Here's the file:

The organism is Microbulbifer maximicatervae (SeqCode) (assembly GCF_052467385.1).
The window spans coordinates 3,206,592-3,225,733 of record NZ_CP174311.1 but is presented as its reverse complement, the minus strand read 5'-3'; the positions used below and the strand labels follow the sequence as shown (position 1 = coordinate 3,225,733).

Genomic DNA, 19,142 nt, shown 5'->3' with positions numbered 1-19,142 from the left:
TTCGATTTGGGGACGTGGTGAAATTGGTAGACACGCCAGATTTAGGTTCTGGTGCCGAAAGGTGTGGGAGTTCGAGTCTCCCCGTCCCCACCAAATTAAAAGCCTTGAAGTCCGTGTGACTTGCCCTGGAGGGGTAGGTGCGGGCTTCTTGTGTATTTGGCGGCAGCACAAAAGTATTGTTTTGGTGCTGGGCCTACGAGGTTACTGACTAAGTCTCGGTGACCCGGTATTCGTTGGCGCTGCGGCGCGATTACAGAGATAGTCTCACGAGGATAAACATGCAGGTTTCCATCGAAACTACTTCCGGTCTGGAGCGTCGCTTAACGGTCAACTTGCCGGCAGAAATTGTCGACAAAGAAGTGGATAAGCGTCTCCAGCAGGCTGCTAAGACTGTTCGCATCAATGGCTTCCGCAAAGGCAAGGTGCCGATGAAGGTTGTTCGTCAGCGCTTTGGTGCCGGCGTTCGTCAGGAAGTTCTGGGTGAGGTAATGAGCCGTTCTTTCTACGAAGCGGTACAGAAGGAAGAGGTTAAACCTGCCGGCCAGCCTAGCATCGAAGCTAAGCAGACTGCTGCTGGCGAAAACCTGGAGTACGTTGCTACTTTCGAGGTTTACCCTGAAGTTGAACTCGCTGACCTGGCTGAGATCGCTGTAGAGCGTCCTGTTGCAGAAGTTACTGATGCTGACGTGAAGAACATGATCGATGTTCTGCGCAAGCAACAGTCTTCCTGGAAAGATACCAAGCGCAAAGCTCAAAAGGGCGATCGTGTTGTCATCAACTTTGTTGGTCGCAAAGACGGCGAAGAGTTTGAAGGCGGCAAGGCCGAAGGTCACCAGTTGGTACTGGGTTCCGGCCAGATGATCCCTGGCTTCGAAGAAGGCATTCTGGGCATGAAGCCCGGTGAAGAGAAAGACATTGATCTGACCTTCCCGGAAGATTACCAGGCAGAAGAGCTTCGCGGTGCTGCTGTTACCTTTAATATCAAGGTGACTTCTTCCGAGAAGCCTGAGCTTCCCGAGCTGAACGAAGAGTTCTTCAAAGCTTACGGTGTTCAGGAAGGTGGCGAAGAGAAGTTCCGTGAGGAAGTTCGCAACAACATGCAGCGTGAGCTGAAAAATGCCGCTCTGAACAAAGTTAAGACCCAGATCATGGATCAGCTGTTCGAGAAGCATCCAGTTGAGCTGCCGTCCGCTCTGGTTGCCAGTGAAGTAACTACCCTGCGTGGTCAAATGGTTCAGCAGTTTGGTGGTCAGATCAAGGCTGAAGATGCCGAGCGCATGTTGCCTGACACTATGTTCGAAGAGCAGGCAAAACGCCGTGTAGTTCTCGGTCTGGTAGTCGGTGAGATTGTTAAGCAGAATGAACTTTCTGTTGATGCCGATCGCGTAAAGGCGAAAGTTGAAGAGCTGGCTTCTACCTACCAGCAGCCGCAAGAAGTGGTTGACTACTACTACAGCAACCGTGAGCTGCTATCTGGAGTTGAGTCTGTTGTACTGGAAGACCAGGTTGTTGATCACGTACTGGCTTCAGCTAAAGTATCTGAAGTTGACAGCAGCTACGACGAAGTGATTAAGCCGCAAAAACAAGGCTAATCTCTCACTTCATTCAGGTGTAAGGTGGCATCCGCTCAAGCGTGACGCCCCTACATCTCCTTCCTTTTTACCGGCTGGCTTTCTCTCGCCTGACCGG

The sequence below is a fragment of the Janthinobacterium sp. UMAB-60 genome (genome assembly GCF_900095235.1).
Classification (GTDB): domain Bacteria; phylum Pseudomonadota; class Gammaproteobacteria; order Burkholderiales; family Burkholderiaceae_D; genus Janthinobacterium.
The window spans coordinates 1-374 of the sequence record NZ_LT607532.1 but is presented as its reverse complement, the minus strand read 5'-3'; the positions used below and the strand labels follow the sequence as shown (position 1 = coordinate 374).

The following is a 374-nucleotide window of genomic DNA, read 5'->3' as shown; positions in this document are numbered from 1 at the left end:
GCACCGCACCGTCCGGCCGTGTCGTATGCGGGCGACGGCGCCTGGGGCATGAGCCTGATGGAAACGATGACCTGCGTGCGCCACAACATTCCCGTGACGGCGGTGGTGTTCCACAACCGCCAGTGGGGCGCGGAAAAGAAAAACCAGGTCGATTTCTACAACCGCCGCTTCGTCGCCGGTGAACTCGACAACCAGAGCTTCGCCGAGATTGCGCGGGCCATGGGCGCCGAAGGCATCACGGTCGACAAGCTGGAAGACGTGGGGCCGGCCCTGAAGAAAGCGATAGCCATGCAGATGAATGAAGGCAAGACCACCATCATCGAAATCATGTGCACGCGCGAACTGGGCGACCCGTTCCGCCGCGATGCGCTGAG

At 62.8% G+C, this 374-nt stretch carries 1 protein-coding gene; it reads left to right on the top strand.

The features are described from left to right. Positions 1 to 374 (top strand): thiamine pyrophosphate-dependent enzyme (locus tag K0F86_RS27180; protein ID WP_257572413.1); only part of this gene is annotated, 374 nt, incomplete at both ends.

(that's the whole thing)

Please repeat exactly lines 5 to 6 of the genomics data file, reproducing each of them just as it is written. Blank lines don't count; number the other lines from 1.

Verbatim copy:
The sequence below is a fragment of the Janthinobacterium sp. UMAB-60 genome (genome assembly GCF_900095235.1).
Classification (GTDB): domain Bacteria; phylum Pseudomonadota; class Gammaproteobacteria; order Burkholderiales; family Burkholderiaceae_D; genus Janthinobacterium.